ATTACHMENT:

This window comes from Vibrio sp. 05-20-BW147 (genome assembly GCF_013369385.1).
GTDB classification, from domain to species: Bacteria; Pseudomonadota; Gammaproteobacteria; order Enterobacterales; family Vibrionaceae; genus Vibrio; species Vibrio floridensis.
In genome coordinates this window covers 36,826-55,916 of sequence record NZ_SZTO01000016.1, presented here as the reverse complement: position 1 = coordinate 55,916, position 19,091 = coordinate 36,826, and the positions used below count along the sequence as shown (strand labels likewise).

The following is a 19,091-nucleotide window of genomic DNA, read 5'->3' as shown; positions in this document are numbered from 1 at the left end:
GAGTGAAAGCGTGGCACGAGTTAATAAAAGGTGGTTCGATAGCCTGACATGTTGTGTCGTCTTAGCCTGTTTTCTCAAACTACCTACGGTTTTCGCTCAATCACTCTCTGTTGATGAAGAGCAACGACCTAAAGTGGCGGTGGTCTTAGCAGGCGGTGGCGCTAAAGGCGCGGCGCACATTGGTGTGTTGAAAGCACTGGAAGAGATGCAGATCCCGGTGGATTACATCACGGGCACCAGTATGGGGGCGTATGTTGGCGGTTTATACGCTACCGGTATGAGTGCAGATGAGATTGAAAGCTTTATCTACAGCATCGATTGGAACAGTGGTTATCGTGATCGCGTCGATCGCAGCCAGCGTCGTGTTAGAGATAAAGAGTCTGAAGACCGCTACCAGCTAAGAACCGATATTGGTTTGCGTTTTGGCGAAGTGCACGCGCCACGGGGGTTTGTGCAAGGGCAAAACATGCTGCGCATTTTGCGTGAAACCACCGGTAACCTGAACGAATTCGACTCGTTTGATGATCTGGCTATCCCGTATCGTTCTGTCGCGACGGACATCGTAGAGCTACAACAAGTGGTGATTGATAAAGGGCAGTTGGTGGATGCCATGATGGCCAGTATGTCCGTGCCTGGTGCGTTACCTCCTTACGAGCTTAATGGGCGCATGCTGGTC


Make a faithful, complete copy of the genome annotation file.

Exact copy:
This window comes from Vibrio sp. 05-20-BW147 (genome assembly GCF_013369385.1).
GTDB classification, from domain to species: Bacteria; Pseudomonadota; Gammaproteobacteria; order Enterobacterales; family Vibrionaceae; genus Vibrio; species Vibrio floridensis.
In genome coordinates this window covers 36,826-55,916 of sequence record NZ_SZTO01000016.1, presented here as the reverse complement: position 1 = coordinate 55,916, position 19,091 = coordinate 36,826, and the positions used below count along the sequence as shown (strand labels likewise).

The following is a 19,091-nucleotide window of genomic DNA, read 5'->3' as shown; positions in this document are numbered from 1 at the left end:
GAGTGAAAGCGTGGCACGAGTTAATAAAAGGTGGTTCGATAGCCTGACATGTTGTGTCGTCTTAGCCTGTTTTCTCAAACTACCTACGGTTTTCGCTCAATCACTCTCTGTTGATGAAGAGCAACGACCTAAAGTGGCGGTGGTCTTAGCAGGCGGTGGCGCTAAAGGCGCGGCGCACATTGGTGTGTTGAAAGCACTGGAAGAGATGCAGATCCCGGTGGATTACATCACGGGCACCAGTATGGGGGCGTATGTTGGCGGTTTATACGCTACCGGTATGAGTGCAGATGAGATTGAAAGCTTTATCTACAGCATCGATTGGAACAGTGGTTATCGTGATCGCGTCGATCGCAGCCAGCGTCGTGTTAGAGATAAAGAGTCTGAAGACCGCTACCAGCTAAGAACCGATATTGGTTTGCGTTTTGGCGAAGTGCACGCGCCACGGGGGTTTGTGCAAGGGCAAAACATGCTGCGCATTTTGCGTGAAACCACCGGTAACCTGAACGAATTCGACTCGTTTGATGATCTGGCTATCCCGTATCGTTCTGTCGCGACGGACATCGTAGAGCTACAACAAGTGGTGATTGATAAAGGGCAGTTGGTGGATGCCATGATGGCCAGTATGTCCGTGCCTGGTGCGTTACCTCCTTACGAGCTTAATGGGCGCATGCTGGTC